This paper studies the use of a multi-prize compensation scheme for "simple" contests where participation is costly and the quality of participants' contributions is a priori uncertain at the time they make their decision related to participating in the contest. The equilibrium analysis provided enables demonstrating not only that a multi-prize structure is often beneficial but also that in some cases the principal's expected profit is maximized when offering a second prize greater than the first prize. This may seem somehow counter-intuitive especially given that the principal's profit is only influenced by the quality of the best submission rather than the aggregate of submissions. Special emphasis is placed on the case where the contestants are a priori homogeneous which is often the case in real-life, whenever the contestants are basically a priori alike and the quality of their submissions is determined subjectively by some referee. Here, we manage to prove that a multi-prize structure is dominated by a winner-takes-all scheme, suggesting that the benefit in the multi-prize contest scheme fully derives from the heterogeneity between prospective contestants. Finally, we show that there is a class of settings where the use of the multi-prize crowdsourcing contest model enables achieving the performance of the fully cooperative model (which is an upper bound for the performance in any type of contest), and that for settings of this class the optimal prize allocation can be extracted through a set of linear equations.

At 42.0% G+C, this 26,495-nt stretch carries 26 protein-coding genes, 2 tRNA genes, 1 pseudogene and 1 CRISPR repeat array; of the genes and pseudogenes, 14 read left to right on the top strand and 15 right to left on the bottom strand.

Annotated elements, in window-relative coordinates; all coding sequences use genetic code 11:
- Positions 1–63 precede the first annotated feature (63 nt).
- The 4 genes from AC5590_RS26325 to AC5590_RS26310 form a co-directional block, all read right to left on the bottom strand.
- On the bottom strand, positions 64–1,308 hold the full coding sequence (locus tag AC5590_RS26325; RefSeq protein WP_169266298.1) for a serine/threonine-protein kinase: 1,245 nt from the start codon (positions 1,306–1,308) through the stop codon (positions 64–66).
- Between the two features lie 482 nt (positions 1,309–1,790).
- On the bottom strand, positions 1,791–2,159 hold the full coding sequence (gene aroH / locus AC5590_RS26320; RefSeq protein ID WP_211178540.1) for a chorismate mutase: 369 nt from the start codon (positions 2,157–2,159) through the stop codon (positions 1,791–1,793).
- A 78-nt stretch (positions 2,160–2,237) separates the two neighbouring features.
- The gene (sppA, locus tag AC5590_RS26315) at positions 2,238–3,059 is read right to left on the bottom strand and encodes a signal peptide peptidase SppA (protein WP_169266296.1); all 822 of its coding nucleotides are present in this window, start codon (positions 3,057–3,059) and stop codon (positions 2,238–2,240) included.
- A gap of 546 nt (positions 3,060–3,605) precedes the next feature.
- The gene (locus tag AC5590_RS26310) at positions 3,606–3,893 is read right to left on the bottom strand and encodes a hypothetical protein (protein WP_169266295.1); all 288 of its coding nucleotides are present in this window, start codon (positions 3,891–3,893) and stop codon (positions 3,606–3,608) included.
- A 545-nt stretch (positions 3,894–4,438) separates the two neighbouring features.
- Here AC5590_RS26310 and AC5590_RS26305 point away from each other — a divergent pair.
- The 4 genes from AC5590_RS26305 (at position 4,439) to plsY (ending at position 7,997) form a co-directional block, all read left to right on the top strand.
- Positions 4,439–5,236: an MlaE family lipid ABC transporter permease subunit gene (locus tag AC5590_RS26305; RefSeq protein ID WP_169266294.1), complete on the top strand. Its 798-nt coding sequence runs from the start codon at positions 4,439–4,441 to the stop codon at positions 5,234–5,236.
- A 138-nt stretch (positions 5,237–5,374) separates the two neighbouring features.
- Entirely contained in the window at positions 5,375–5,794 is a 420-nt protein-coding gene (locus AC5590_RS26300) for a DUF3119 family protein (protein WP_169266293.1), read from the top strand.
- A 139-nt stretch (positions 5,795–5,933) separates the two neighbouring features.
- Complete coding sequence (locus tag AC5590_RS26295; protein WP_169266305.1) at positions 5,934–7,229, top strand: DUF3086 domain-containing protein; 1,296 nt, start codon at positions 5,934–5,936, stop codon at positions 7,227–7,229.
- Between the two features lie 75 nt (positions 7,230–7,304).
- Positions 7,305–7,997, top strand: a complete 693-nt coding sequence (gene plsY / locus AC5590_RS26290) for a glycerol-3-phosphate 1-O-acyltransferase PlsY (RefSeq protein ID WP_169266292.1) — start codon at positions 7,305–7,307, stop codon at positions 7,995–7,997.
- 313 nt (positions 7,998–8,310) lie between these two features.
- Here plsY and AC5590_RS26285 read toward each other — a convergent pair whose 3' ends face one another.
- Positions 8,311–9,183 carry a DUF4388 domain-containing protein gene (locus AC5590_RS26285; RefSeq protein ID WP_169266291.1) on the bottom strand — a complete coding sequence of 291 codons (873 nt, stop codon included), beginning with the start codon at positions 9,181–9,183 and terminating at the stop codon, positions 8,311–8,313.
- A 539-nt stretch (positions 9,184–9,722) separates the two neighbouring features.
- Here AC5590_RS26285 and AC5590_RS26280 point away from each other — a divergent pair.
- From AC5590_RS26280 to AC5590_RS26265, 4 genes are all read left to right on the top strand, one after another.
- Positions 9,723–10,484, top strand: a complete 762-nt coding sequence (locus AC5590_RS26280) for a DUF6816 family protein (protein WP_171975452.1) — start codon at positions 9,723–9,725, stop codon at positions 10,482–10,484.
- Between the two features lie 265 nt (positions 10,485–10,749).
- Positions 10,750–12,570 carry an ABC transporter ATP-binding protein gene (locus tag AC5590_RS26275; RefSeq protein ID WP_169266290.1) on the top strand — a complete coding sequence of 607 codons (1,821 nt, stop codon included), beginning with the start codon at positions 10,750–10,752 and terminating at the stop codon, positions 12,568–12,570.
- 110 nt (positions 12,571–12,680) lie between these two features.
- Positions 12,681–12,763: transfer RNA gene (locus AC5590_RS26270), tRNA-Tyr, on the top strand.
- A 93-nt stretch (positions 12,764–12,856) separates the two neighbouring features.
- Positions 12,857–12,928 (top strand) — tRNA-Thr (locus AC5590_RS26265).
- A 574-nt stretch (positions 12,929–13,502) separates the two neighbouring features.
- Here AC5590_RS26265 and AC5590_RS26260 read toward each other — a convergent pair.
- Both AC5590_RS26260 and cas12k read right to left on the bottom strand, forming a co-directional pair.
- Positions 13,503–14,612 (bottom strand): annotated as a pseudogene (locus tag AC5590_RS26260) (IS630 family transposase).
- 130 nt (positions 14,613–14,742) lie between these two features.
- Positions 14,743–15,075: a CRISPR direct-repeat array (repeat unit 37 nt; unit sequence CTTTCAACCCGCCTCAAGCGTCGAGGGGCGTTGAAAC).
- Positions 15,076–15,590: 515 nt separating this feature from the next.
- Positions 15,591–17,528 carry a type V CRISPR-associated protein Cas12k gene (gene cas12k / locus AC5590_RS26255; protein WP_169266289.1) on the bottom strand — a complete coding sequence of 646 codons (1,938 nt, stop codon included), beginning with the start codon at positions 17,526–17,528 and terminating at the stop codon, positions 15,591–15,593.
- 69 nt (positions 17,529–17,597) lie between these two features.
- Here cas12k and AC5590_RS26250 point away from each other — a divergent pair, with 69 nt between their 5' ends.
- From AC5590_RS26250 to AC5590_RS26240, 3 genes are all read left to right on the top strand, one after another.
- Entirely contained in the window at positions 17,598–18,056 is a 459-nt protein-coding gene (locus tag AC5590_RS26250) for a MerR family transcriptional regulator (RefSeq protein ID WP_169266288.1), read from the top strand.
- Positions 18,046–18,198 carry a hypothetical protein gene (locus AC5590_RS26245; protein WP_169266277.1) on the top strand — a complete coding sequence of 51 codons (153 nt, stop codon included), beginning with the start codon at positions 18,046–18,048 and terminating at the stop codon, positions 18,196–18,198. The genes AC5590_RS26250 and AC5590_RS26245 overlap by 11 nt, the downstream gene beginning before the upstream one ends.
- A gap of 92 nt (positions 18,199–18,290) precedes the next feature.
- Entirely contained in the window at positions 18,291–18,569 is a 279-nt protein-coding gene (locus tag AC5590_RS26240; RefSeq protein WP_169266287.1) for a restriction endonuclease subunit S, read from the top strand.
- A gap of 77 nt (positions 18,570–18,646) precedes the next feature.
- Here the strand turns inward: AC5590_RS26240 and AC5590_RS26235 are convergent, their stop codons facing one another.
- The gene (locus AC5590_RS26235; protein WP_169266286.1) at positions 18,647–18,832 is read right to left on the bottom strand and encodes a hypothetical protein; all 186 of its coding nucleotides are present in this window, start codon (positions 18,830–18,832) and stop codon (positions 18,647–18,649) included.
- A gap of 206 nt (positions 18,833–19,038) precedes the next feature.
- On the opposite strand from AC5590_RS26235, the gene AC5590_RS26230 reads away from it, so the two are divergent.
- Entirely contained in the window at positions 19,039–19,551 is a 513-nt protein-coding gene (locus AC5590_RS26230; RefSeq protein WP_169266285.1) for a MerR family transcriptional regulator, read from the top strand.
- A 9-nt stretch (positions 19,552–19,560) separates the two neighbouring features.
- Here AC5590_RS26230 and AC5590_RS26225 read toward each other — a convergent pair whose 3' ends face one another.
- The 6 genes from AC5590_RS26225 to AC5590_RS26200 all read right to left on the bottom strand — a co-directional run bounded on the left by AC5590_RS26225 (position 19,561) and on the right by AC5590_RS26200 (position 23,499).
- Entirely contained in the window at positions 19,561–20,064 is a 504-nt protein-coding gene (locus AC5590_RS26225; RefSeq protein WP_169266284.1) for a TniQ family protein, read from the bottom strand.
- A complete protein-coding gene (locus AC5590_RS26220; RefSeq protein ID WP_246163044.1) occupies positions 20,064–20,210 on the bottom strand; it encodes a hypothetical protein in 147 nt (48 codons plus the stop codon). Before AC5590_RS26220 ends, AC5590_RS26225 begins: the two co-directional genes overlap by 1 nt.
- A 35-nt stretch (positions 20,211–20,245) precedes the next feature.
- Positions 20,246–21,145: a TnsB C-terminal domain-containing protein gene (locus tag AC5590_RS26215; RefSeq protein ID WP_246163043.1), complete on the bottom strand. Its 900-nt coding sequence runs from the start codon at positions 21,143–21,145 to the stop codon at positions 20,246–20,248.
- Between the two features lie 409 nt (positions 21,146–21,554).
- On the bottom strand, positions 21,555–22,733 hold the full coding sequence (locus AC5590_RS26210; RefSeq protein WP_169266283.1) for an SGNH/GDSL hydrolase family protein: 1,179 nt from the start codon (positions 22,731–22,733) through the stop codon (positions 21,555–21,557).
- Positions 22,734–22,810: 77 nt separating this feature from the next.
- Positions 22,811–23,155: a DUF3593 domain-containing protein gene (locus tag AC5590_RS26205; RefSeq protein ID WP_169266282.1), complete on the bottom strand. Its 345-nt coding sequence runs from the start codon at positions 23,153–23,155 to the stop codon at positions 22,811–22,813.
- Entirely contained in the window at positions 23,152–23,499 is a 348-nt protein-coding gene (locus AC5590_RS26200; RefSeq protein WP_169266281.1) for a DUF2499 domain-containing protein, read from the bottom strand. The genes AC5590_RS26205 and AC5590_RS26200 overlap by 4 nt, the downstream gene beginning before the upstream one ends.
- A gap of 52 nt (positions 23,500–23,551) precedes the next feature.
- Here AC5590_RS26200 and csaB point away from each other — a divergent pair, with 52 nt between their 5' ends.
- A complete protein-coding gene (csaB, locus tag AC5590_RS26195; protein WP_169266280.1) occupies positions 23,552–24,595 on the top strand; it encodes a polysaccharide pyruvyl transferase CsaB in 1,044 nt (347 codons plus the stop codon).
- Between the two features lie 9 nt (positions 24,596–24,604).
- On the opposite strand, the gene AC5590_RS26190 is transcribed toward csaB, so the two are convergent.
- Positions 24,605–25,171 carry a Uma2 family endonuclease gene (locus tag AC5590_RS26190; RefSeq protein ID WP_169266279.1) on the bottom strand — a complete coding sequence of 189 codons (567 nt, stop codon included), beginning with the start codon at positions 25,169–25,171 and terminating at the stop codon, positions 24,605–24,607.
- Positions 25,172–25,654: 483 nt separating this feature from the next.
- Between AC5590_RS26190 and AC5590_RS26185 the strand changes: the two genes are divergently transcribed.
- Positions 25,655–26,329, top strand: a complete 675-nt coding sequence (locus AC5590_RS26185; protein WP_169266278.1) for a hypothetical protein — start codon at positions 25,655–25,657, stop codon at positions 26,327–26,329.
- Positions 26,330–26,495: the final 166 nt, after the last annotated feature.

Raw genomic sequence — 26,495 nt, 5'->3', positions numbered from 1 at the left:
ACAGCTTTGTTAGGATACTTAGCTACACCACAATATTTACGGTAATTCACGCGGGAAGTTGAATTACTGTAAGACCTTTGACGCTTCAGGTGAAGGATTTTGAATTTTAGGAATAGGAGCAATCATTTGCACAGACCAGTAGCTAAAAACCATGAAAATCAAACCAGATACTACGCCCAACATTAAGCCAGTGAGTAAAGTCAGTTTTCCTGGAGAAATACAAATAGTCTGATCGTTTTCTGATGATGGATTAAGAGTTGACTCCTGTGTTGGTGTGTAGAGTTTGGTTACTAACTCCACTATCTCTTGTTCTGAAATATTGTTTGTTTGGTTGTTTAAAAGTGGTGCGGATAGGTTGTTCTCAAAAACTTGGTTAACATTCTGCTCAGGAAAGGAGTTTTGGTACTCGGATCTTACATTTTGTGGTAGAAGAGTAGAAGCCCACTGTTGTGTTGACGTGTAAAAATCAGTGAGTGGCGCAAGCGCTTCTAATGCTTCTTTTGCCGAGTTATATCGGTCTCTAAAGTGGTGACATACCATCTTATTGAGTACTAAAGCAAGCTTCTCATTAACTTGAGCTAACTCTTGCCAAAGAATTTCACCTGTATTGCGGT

|Number of pages||10|
|State||Published - 1 Sep 2017|